Around 100 other centers will receive ECHO’s $5,000 seed grants and expert assistance to revamp their outdoor spaces.

Such transformations can have a big impact on children who may spend thousands of hours a year at such centers, said Nilda Cosco, director of programs at the Natural Learning Initiative.

“When we do a renovation of the outdoor learning environments as we call them — not playgrounds — we see increased physical activity … more social interactions among children … less altercations,” she said.

“The teachers have to do less because the children are so engaged. There is so much to do.”

ECHO, which stands for Early Childhood Health Outdoors, is the latest iteration of a program Cosco started a decade ago called “Preventing Obesity by Design.” That effort revamped outdoor space at about 260 child care centers in North Carolina, South Carolina and Texas.

Cosco said such makeovers can ”prevent obesity by counteracting sedentary lifestyles. Children walk more, exercise more, are conversant with healthy eating strategies.”

Dalbotten and her staff have big plans for their play areas, which sit behind a plaza that houses a bingo hall, Dollar Tree and Big D’s Liquor store. They’ll get rid of the colorful play structure and the rubber mulch in favor of a more natural look. There will be trees, shrubs, small grassy hills and a winding trail leading to a wide array of activity areas.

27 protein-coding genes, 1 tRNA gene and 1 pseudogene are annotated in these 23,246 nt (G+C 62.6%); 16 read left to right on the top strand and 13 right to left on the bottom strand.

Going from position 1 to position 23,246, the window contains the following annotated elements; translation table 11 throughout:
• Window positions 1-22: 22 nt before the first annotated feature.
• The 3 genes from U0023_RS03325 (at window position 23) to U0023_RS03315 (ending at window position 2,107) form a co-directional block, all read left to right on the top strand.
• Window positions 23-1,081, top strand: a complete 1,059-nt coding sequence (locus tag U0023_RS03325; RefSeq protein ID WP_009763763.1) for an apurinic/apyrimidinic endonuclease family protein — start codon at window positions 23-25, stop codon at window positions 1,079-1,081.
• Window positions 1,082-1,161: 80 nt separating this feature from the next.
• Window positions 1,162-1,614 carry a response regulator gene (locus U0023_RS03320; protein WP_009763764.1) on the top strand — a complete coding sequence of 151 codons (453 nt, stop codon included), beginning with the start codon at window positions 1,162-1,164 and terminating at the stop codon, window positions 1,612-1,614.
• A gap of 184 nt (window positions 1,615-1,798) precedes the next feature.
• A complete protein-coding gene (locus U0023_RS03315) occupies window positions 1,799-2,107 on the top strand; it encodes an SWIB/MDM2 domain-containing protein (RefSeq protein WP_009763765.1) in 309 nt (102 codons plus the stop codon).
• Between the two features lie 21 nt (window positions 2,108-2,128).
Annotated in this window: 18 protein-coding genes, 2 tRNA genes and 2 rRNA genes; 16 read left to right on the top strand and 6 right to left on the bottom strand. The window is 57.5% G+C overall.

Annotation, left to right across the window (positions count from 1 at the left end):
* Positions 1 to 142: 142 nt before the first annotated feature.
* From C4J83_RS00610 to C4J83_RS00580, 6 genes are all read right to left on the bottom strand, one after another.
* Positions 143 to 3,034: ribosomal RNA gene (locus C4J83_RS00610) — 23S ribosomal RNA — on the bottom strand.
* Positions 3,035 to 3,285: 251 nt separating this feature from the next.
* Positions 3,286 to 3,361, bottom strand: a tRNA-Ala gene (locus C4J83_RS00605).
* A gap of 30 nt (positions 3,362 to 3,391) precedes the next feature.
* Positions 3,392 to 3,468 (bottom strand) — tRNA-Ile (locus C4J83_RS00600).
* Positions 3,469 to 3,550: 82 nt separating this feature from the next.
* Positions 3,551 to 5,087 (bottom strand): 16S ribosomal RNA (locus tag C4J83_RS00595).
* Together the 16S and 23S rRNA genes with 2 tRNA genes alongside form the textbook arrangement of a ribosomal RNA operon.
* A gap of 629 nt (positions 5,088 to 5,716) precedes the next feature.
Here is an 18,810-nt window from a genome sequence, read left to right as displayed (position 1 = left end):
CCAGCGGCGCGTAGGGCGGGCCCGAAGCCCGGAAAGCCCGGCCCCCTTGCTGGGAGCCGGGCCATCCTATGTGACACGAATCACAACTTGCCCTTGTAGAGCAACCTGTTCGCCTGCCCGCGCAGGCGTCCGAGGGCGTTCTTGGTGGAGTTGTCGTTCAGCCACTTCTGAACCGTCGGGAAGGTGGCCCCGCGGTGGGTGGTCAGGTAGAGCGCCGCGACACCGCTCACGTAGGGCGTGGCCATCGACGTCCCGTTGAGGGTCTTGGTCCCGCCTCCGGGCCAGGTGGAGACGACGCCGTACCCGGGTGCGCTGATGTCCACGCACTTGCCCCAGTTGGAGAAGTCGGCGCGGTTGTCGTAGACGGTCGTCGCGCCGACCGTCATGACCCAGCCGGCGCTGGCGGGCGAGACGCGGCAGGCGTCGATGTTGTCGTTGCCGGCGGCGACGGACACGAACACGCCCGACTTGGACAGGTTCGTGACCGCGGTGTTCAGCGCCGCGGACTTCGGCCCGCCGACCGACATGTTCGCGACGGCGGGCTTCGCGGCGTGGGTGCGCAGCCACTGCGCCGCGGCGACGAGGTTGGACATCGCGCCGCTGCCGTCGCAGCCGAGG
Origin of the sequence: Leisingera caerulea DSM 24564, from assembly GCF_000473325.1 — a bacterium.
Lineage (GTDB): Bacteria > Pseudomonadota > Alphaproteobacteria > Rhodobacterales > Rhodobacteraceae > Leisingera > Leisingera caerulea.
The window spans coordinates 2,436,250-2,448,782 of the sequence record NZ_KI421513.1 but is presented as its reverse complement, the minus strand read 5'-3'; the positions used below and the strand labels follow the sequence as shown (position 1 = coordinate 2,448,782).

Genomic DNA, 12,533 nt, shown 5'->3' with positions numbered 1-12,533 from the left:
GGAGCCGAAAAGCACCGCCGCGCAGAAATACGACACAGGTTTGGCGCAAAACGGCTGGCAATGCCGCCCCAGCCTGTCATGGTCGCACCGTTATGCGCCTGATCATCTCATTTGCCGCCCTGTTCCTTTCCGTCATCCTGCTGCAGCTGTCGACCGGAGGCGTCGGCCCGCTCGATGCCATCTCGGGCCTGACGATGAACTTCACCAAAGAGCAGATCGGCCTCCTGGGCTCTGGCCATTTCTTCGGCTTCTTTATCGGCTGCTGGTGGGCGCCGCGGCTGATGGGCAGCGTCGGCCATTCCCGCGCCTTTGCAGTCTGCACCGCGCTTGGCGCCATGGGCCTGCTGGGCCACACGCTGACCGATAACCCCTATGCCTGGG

This porch will get new lighting, fencing and foliage to make it a more attractive outdoor space at Step by Step.

The center’s smaller toddler playground will get a similar reboot and its tiny yard for babies — mostly bare except for a couple low-hanging shade sails — will be expanded to include a shaded deck where teachers can sit or play with babies. A barren concrete porch on the side of the building will be remade into a cozy activity area decorated with bird houses, planter gardens and butterfly-attracting foliage.

At the recent design workshop Dalbotten attended, ECHO leaders displayed photos from other centers around the country that have gone through outdoor transformations. She saw one that stuck with her.

“There were kids everywhere,” she said. “It was super cool looking. I was like, ‘Oh look, we can be that. We can have kids everywhere.’”

PHOTO: Natural Learning Initiative
The play space at Johnson Pond Learning Center in Fuquay-Varina, NC, after a makeover.
PHOTO: Natural Learning Initiative
The outdoor play space at Spanish For Fun Academy in Chapel, Hill, NC, after a makeover.